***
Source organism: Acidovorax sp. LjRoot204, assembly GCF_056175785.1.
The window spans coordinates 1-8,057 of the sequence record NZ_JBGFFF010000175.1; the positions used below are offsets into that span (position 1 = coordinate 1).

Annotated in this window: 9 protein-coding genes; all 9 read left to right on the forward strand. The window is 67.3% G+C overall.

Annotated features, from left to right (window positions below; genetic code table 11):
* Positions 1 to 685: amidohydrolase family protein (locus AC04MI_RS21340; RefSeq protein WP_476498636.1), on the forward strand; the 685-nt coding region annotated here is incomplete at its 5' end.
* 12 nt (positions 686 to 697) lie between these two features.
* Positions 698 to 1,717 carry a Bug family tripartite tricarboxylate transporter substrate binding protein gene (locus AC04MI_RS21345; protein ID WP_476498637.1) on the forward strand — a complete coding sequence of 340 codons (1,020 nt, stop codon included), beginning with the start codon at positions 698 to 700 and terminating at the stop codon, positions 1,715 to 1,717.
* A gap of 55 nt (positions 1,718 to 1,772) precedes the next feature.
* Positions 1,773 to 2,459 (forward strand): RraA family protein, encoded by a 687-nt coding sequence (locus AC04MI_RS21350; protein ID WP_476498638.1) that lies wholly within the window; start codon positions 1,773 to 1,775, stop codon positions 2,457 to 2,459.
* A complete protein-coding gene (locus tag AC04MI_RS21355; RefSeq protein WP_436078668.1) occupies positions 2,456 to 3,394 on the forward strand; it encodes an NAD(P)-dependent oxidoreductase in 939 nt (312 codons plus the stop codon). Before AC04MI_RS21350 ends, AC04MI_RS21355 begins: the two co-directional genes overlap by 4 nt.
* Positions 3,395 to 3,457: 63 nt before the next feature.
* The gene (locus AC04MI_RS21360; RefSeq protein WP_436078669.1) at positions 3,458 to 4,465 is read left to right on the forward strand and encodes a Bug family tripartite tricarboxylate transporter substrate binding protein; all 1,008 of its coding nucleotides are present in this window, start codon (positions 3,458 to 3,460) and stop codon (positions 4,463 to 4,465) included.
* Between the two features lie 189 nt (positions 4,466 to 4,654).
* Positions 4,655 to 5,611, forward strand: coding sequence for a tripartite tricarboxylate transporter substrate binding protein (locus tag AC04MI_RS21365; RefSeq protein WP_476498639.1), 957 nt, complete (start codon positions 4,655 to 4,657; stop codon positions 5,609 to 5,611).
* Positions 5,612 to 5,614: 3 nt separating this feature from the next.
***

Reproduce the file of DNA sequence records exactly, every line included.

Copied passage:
Source organism: Acidovorax sp. LjRoot204, assembly GCF_056175785.1.
The window spans coordinates 1-8,057 of the sequence record NZ_JBGFFF010000175.1; the positions used below are offsets into that span (position 1 = coordinate 1).

Annotated in this window: 9 protein-coding genes; all 9 read left to right on the forward strand. The window is 67.3% G+C overall.

Annotated features, from left to right (window positions below; genetic code table 11):
* Positions 1 to 685: amidohydrolase family protein (locus AC04MI_RS21340; RefSeq protein WP_476498636.1), on the forward strand; the 685-nt coding region annotated here is incomplete at its 5' end.
* 12 nt (positions 686 to 697) lie between these two features.
* Positions 698 to 1,717 carry a Bug family tripartite tricarboxylate transporter substrate binding protein gene (locus AC04MI_RS21345; protein ID WP_476498637.1) on the forward strand — a complete coding sequence of 340 codons (1,020 nt, stop codon included), beginning with the start codon at positions 698 to 700 and terminating at the stop codon, positions 1,715 to 1,717.
* A gap of 55 nt (positions 1,718 to 1,772) precedes the next feature.
* Positions 1,773 to 2,459 (forward strand): RraA family protein, encoded by a 687-nt coding sequence (locus AC04MI_RS21350; protein ID WP_476498638.1) that lies wholly within the window; start codon positions 1,773 to 1,775, stop codon positions 2,457 to 2,459.
* A complete protein-coding gene (locus tag AC04MI_RS21355; RefSeq protein WP_436078668.1) occupies positions 2,456 to 3,394 on the forward strand; it encodes an NAD(P)-dependent oxidoreductase in 939 nt (312 codons plus the stop codon). Before AC04MI_RS21350 ends, AC04MI_RS21355 begins: the two co-directional genes overlap by 4 nt.
* Positions 3,395 to 3,457: 63 nt before the next feature.
* The gene (locus AC04MI_RS21360; RefSeq protein WP_436078669.1) at positions 3,458 to 4,465 is read left to right on the forward strand and encodes a Bug family tripartite tricarboxylate transporter substrate binding protein; all 1,008 of its coding nucleotides are present in this window, start codon (positions 3,458 to 3,460) and stop codon (positions 4,463 to 4,465) included.
* Between the two features lie 189 nt (positions 4,466 to 4,654).
* Positions 4,655 to 5,611, forward strand: coding sequence for a tripartite tricarboxylate transporter substrate binding protein (locus tag AC04MI_RS21365; RefSeq protein WP_476498639.1), 957 nt, complete (start codon positions 4,655 to 4,657; stop codon positions 5,609 to 5,611).
* Positions 5,612 to 5,614: 3 nt separating this feature from the next.